Food fortification and folic acid supplementation during pregnancy have been implemented as strategies to prevent fetal malformations during pregnancy. However, with the emergence of conditions where folate metabolism and transport are disrupted, such as folate receptor alpha autoantibody (FRαAb)-induced folate deficiency, it is critical to find a folate form that is effective and safe for pharmacologic dosing for prolonged periods. Therefore, in this study, we explored the absorption and tissue distribution of folic acid (PGA), 5-methyl-tetrahydrofolate (MTHF), l-folinic acid (levofolinate), and d,l-folinic acid (Leucovorin) in adult rats. During absorption, all forms are converted to MTHF while some unconverted folate form is transported into the blood, especially PGA. The study confirms the rapid distribution of absorbed folate to the placenta and fetus. FRαAb administered, also accumulates rapidly in the placenta and blocks folate transport to the fetus and high folate concentrations are needed to circumvent or overcome the blocking of FRα. In the presence of FRαAb, both Leucovorin and levofolinate are absorbed and distributed to tissues better than the other forms. However, only 50% of the leucovorin is metabolically active whereas levofolinate is fully active and generates higher tetrahydrofolate (THF). Because levofolinate can readily incorporate into the folate cycle without needing methylenetetrahydrofolate reductase (MTHFR) and methionine synthase (MS) in the first pass and is relatively stable, it should be the folate form of choice during pregnancy, other disorders where large daily doses of folate are needed, and food fortification.
  • Folate Receptor Alpha Autoantibodies in Autism Spectrum Disorders: Diagnosis, Treatment and Prevention.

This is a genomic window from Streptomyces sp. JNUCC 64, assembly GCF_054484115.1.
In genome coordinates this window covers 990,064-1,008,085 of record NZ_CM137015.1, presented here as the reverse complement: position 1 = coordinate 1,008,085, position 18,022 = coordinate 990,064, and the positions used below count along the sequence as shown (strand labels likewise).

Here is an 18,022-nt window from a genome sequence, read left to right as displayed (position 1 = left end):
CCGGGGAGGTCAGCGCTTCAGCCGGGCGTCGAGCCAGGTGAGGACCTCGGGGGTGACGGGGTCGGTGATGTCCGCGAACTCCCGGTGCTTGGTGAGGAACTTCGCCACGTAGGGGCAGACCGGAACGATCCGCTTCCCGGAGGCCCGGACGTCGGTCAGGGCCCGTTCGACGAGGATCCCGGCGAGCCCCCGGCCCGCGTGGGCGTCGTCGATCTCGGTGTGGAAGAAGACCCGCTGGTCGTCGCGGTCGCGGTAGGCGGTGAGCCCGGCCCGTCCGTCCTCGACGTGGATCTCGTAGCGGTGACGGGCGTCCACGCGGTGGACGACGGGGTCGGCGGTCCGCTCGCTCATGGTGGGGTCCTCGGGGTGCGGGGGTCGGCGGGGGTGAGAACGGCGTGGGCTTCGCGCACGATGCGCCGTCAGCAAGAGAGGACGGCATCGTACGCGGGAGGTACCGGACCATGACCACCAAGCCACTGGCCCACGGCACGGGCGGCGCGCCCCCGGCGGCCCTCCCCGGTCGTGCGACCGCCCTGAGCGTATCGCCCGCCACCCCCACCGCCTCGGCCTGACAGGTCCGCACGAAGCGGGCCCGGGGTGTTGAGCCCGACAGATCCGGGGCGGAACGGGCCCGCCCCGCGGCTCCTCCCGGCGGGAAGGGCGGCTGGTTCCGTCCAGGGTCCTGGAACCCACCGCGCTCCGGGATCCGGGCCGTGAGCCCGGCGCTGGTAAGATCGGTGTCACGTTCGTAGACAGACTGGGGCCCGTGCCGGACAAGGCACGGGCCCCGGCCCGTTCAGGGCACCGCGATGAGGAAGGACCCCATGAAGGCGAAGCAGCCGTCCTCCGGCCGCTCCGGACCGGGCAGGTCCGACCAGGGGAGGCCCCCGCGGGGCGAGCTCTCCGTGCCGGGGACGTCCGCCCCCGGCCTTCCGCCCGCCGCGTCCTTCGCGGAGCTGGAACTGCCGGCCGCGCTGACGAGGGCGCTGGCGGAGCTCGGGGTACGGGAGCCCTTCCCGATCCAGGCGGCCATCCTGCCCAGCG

Bobrowski-Khoury, Natasha; Ramaekers, Vincent T; Sequeira, Jeffrey M; Quadros, Edward V (2021-07-24)
    Folate deficiency and folate receptor autoimmune disorder are major contributors to infertility, pregnancy related complications and abnormal fetal development including structural and functional abnormalities of the brain. Food fortification and prenatal folic acid supplementation has reduced the incidence of neural tube defect (NTD) pregnancies but is unlikely to prevent pregnancy-related complications in the presence of folate receptor autoantibodies (FRAb). In pregnancy, these autoantibodies can block folate transport to the fetus and in young children, folate transport to the brain. These antibodies are prevalent in neural tube defect pregnancies and in developmental disorders such as cerebral folate deficiency (CFD) syndrome and autism spectrum disorder (ASD). In the latter conditions, folinic acid treatment has shown clinical improvement in some of the core ASD deficits. Early testing for folate receptor autoantibodies and intervention is likely to result in a positive outcome. This review discusses the first identification of FRAb in women with a history of neural tube defect pregnancy and FRAb's association with sub-fertility and preterm birth. Autoantibodies against folate receptor alpha (FRα) are present in about 70% of the children with a diagnosis of ASD, and a significant number of these children respond to oral folinic acid with overall improvements in speech, language and social interaction. The diagnosis of folate receptor autoimmune disorder by measuring autoantibodies against FRα in the serum provides a marker with the potential for treatment and perhaps preventing the pathologic consequences of folate receptor autoimmune disorder.
  • Virtual Reality Hemifield Measurements for Corrective Surgery Eligibility in Ptosis Patients: A Pilot Clinical Trial.

    Labkovich, Margarita; Warburton, Andrew J; Ying, Stephanie; Valliani, Aly A; Kissel, Nicholas; Serafini, Randal A; Mathew, Raj; Paul, Megan; Hovstadius, S Malin; Navarro, Vicente N; et al.